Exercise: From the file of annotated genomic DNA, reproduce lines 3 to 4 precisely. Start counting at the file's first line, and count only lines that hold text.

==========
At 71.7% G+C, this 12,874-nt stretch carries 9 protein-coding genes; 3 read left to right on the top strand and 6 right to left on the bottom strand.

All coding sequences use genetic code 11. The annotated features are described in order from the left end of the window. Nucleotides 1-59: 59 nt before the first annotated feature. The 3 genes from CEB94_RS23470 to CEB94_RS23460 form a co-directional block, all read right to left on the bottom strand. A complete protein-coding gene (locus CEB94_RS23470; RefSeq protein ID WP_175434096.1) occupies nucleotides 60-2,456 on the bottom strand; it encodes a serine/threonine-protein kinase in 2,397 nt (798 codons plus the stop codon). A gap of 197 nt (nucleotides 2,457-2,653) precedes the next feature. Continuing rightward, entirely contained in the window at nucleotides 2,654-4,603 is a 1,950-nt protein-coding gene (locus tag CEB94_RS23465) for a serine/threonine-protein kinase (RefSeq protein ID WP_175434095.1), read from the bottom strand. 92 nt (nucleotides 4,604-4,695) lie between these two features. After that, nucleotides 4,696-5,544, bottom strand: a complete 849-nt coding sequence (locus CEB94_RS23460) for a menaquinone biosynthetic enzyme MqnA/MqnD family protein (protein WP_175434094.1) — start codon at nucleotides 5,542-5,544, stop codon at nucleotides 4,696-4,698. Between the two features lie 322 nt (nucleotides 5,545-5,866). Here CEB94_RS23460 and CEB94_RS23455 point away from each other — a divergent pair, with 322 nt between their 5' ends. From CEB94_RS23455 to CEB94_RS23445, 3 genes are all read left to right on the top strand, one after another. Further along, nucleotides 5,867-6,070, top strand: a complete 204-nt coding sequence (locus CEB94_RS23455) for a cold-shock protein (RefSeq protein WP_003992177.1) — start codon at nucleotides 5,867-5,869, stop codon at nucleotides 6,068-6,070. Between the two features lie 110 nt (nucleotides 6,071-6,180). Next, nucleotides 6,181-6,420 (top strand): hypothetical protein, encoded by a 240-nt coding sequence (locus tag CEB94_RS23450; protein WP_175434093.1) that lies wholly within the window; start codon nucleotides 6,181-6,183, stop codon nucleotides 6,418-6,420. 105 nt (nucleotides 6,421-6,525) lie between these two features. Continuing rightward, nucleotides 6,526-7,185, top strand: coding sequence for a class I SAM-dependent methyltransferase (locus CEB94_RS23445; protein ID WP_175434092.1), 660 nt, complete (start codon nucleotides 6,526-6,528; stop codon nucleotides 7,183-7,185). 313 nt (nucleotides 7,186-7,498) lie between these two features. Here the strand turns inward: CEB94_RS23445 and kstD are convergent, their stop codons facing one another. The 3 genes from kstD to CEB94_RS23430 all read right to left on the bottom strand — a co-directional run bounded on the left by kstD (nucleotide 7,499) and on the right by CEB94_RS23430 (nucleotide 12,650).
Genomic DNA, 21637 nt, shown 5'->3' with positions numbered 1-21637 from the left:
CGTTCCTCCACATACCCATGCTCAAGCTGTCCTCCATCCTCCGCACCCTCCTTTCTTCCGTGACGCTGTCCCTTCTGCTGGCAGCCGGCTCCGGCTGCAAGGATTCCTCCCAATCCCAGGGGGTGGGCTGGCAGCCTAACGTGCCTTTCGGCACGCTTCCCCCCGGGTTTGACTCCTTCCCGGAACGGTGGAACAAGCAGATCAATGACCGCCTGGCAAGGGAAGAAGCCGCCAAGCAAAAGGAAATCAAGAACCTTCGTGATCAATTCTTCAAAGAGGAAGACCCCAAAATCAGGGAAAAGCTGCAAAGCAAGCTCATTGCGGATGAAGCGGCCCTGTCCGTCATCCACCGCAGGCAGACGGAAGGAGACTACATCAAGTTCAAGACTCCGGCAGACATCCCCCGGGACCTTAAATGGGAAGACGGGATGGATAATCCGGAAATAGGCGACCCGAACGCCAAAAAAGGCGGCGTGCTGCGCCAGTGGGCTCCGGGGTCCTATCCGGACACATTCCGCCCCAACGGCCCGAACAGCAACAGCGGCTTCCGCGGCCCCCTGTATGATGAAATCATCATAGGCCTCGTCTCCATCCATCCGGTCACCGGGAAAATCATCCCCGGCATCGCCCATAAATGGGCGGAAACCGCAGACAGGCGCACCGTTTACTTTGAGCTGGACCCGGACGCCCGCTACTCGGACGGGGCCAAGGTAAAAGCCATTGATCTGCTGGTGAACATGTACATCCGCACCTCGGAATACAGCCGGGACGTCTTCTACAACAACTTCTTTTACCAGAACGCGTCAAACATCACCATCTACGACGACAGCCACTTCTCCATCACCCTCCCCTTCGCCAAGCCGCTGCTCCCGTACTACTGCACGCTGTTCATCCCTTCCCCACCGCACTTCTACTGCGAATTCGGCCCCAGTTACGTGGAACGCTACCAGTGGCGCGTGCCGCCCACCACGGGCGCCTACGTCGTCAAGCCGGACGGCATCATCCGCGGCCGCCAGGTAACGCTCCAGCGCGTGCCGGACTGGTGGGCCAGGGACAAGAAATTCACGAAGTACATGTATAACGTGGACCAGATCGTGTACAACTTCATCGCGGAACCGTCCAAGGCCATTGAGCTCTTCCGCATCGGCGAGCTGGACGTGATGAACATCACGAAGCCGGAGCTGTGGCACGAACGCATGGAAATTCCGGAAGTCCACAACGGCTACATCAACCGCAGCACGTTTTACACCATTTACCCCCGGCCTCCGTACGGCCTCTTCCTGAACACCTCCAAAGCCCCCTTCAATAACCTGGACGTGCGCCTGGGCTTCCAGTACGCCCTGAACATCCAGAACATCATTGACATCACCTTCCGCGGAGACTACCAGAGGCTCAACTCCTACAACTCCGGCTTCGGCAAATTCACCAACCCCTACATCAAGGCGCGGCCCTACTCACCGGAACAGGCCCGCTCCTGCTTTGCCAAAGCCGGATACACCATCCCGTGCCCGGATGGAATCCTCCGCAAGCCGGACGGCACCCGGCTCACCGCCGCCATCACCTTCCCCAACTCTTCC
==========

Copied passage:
Genomic DNA, 21637 nt, shown 5'->3' with positions numbered 1-21637 from the left:
CGTTCCTCCACATACCCATGCTCAAGCTGTCCTCCATCCTCCGCACCCTCCTTTCTTCCGTGACGCTGTCCCTTCTGCTGGCAGCCGGCTCCGGCTGCAAGGATTCCTCCCAATCCCAGGGGGTGGGCTGGCAGCCTAACGTGCCTTTCGGCACGCTTCCCCCCGGGTTTGACTCCTTCCCGGAACGGTGGAACAAGCAGATCAATGACCGCCTGGCAAGGGAAGAAGCCGCCAAGCAAAAGGAAATCAAGAACCTTCGTGATCAATTCTTCAAAGAGGAAGACCCCAAAATCAGGGAAAAGCTGCAAAGCAAGCTCATTGCGGATGAAGCGGCCCTGTCCGTCATCCACCGCAGGCAGACGGAAGGAGACTACATCAAGTTCAAGACTCCGGCAGACATCCCCCGGGACCTTAAATGGGAAGACGGGATGGATAATCCGGAAATAGGCGACCCGAACGCCAAAAAAGGCGGCGTGCTGCGCCAGTGGGCTCCGGGGTCCTATCCGGACACATTCCGCCCCAACGGCCCGAACAGCAACAGCGGCTTCCGCGGCCCCCTGTATGATGAAATCATCATAGGCCTCGTCTCCATCCATCCGGTCACCGGGAAAATCATCCCCGGCATCGCCCATAAATGGGCGGAAACCGCAGACAGGCGCACCGTTTACTTTGAGCTGGACCCGGACGCCCGCTACTCGGACGGGGCCAAGGTAAAAGCCATTGATCTGCTGGTGAACATGTACATCCGCACCTCGGAATACAGCCGGGACGTCTTCTACAACAACTTCTTTTACCAGAACGCGTCAAACATCACCATCTACGACGACAGCCACTTCTCCATCACCCTCCCCTTCGCCAAGCCGCTGCTCCCGTACTACTGCACGCTGTTCATCCCTTCCCCACCGCACTTCTACTGCGAATTCGGCCCCAGTTACGTGGAACGCTACCAGTGGCGCGTGCCGCCCACCACGGGCGCCTACGTCGTCAAGCCGGACGGCATCATCCGCGGCCGCCAGGTAACGCTCCAGCGCGTGCCGGACTGGTGGGCCAGGGACAAGAAATTCACGAAGTACATGTATAACGTGGACCAGATCGTGTACAACTTCATCGCGGAACCGTCCAAGGCCATTGAGCTCTTCCGCATCGGCGAGCTGGACGTGATGAACATCACGAAGCCGGAGCTGTGGCACGAACGCATGGAAATTCCGGAAGTCCACAACGGCTACATCAACCGCAGCACGTTTTACACCATTTACCCCCGGCCTCCGTACGGCCTCTTCCTGAACACCTCCAAAGCCCCCTTCAATAACCTGGACGTGCGCCTGGGCTTCCAGTACGCCCTGAACATCCAGAACATCATTGACATCACCTTCCGCGGAGACTACCAGAGGCTCAACTCCTACAACTCCGGCTTCGGCAAATTCACCAACCCCTACATCAAGGCGCGGCCCTACTCACCGGAACAGGCCCGCTCCTGCTTTGCCAAAGCCGGATACACCATCCCGTGCCCGGATGGAATCCTCCGCAAGCCGGACGGCACCCGGCTCACCGCCGCCATCACCTTCCCCAACTCTTCC